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THE  ELEMENTS                                61
all sections are made in this way, parallel (fig. 12), bevelled, and semi-spherical
(fig. 13). The pieces are glued singly, with carefully planed joints, checked
with chalk. In general it is not necessary to reinforce the joints, but as a
precaution wire nails are frequently driven in. When the section of a
pattern is that of a cone, as in the rim of a bevel wheel, or has any curved
outline, wooden pegs are preferable, because, if they should happen to come
to the exterior, they will not damage the turning-tools.
Methods of Union.—The union of elements is in some respects
peculiar to pattern-work, being due to the necessity of making alterations
from time to time. The tenon and mortise joint is seldom used. Other
forms of joints are frequently not glued, but screwed only. Unions of a
more or less temporary character made with battens, the impressions of
which are filled up in the sand, and do not appear in the casting, occupy a
useful place in alterations. Very many alterations are made only partly in
the pattern, being completed in the mould by the method of " stopping-off ".
One of the commonest joints is the half-lap, used for uniting flat strips. It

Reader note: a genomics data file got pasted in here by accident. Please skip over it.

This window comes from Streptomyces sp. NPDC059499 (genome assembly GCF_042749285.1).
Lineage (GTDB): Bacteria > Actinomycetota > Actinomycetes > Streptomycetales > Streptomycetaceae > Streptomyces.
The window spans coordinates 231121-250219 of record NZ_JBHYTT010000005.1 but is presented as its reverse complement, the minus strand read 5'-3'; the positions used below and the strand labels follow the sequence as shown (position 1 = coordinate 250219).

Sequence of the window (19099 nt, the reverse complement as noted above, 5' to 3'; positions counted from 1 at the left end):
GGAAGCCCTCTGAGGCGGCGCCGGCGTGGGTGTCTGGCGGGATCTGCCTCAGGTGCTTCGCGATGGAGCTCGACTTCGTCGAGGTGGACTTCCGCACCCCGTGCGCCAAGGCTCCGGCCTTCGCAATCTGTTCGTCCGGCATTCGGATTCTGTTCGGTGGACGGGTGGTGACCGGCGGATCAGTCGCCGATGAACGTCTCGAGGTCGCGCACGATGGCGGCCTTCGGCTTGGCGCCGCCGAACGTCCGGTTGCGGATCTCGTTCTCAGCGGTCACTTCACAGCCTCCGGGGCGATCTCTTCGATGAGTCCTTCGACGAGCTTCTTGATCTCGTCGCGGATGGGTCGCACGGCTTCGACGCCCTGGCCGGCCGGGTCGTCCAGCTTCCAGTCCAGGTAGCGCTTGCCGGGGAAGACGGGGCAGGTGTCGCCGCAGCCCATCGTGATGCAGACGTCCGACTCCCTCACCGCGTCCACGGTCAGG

is either a plain half-lap fastened with screws only, when there is a proba-
bility of future alterations being called for (fig. 6), or, if permanent, the
dovetail form is cut (fig. 7), and the joint is both glued and screwed.
Screws occupy a larger place in pattern-work than in the more permanent
methods of the joiner. They take the place of tenons and mortises and
dovetails in the attachment of parts.
Dovetails.—These are employed chiefly for the corners of deep open
frames that deliver their interiors, of which sewer boxes are typical, and for
loose pieces, as an alternative to the skewers. Their use is generally restricted
to standardized work. They are safer than the skewers, since these afford
but a doubtful indication, by their small holes, of the position of a loose
piece if mislaid.
Dowels.—These play a large part in pattern-work. They include the
tightly fitting dowels used in open joints, and those loosely fitting in one
piece, in the joints of patterns that are divided for delivery between bottom
and top parts (figs. 3 and 4). These are of wood or, for permanent work,
of brass or malleable-cast iron.
Angles, Fillets, or Hollows.—These are peculiar to pattern-work,
being employed to fill up re-entrant angles that would, without them, invite
fracture in the castings. They should never be omitted. They are made
of wood, leather, or soft metal, to be bent round curved portions. Illustra-
tions of all the elements here noted will occur in the subsequent sections.
Core Prints.—The function of a core print is to locate, by the im-
pression which it leaves in a mould, the exact place for the insertion of a
core. There are exceptions to this general statement, since some large cores
are set without print impressions, as when moulds are made from sectional
and skeleton, patterns. Also, when portions of metal are cored over, in